Inventing new characters is a favourite pastime of mine. A young emperor’s son, a wise war general, a runaway, a secret agent. There’s just something incredible about crafting these brand new humans and giving them a story and a home and a voice.

But then I sit down to write their story and I suddenly realise—how on earth am I going to write a battle-scarred war general realistically?

Who am I kidding? I’m a teenage girl living in the 21st century, not a grown man from the 1300s.

I’m sure I’m not the only one (anyone out there who’s been to a war in the 1300s?) and if I am, I’d like a loan of that time machine, thanks. 😛

 

We could just forge ahead and try our best, but it’ll end with flat characters and stilted dialogue and action. But since no one is forthcoming with that TARDIS, what else can we do?

 

First off, we can look at examples of those who have gone before us. I’m going to go all geeky on you, so you’ll have to pardon me. 😛

 

When Tom Holland was cast as Peter Parker he’d never been to an American school, and only had personal experience with a boys-only, strict uniform school in London.

So what did he do? He went (undercover) to a high school in New York City to find out what it felt like so he could bring a more realistic tone to his role in Spider-Man: Homecoming.

Viggo Mortensen—otherwise known as Aragorn, son of Arathorn—would camp outside under the stars, and take long hikes to filming locations, and keep his sword on hand as much as possible, all so he could be a more realistic and true Aragorn.

Sure these guys are actors, but they both knew what they were doing. They made special effort to be their character in all ways they could even outside of the camera view.

 

As writers, we should do no less. We need to put ourselves in our characters’ shoes as much as possible so we can understand them and write them more realistically.

Take a look at the google definition of the ‘put yourself in someone’s shoes’ idiom:

To imagine oneself in the situation or circumstances of another person, so as to understand or empathize with their perspective, opinion, or point of view. Before being quick to judge someone for their actions, you should always try to put yourself in their shoes.

Even if we can’t time travel, we can still hop into our characters’ shoes in other ways.

 

Like Viggo Mortensen, if you have a ranger-like character, you can go on hikes or out camping—bonus points if you do it in costume. Find out how it feels to be slogging through damp grass for a full day, the sun crawling past overhead and the road stretching ever before you. Find out how it feels to sleep outside with nothing but a thin cloak between you and the ground.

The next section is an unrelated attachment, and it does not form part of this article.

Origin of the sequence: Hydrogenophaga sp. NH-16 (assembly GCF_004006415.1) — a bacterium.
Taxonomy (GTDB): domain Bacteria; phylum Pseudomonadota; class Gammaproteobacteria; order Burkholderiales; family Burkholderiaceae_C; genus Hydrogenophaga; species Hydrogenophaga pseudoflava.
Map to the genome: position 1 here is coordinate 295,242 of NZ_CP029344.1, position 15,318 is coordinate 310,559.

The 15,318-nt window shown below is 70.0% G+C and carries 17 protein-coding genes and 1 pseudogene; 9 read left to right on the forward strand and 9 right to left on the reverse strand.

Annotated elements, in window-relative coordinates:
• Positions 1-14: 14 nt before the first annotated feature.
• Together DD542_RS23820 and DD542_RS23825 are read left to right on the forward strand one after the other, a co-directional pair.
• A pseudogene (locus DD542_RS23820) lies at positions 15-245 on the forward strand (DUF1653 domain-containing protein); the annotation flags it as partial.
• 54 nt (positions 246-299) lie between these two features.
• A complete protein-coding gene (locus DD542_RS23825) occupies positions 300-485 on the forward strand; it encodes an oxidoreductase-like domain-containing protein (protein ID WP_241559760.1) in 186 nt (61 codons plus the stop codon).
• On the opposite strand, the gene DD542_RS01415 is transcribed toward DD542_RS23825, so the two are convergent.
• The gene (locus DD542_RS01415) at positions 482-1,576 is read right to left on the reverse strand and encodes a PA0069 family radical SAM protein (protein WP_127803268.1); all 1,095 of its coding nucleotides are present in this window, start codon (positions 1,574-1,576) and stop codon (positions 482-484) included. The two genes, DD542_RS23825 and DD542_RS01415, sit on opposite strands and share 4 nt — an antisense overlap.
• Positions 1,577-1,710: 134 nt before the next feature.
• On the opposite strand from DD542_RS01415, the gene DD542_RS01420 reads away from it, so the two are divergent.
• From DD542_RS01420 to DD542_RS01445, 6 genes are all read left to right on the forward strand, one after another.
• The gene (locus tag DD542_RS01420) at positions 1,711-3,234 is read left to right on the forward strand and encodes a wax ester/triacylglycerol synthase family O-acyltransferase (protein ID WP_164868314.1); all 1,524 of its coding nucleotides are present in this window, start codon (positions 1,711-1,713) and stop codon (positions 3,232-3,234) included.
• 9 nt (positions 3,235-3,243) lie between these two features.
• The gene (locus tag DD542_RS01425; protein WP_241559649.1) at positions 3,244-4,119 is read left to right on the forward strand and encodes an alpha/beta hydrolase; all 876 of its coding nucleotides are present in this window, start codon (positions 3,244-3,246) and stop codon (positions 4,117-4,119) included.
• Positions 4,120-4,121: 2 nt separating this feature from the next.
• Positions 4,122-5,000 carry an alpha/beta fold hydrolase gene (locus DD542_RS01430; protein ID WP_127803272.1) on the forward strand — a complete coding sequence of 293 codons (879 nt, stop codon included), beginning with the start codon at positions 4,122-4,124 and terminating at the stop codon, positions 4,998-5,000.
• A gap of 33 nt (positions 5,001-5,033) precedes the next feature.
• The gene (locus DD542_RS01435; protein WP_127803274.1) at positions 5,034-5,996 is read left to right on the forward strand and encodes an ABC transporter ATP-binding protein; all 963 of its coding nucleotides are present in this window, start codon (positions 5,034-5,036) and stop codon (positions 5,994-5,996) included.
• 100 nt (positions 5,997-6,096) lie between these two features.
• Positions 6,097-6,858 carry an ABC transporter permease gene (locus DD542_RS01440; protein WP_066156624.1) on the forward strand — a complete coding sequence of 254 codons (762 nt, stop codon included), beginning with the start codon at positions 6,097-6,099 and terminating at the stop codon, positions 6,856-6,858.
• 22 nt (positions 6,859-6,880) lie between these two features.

Our job is our imagination.

As the definition says, we have to try see from the character’s perspective, with knowledge of their past and personality and experiences.

Delve deep into the story of the character. What are they like now? What happened in their past that made them this way? If I were like them, how would I view those around me?

That battle hardened general might see everyone as naive or innocent. The runaway might see everyone as so much more lucky than he, maybe with regret, or maybe with envy.

 

Imagine yourself as them and they will become so much more real to you. They’ll be a part of you in a little way, but unique and true to themselves still. When you can put yourself in the character’s shoes like this, they won’t just be more real to you, but consequently, they’ll be more real to the reader.

Writing them should be a natural flow, not a constant struggle of “How do I make this sound realistic?” Instead it should be a simple double checking of “What would he do?”

 

Think of one of your best friends. You know a lot about them, you know a lot about their situation, their past, even the way they think. If you asked them “What would you do if you saw someone trapped on the other side of a burning room?” you might know them well enough to be able to guess their answer. Would they charge straight in to help? Would they call for someone else? Would they take the time to get some sort of safety plan before running in?

That’s how it should be in with your characters. Look at situations from their point of view. You can practice all the time. Walking through the shops—what would Freddy be thinking about right now? What would Jason notice? What did Lucy come here to buy? Even small things like that help so much and it can get you into their head and into their shoes.

 

To be a writer is to be an actor and director at the same time. You must be able to direct the overarching story, but also know each character intimately, as if you’re in costume on set and starring as every character.

 

Chat with me! What do you do to get into your characters’ shoes? Have you ever done any crazy stuff to help you understand your characters more closely?

Pin It on Pinterest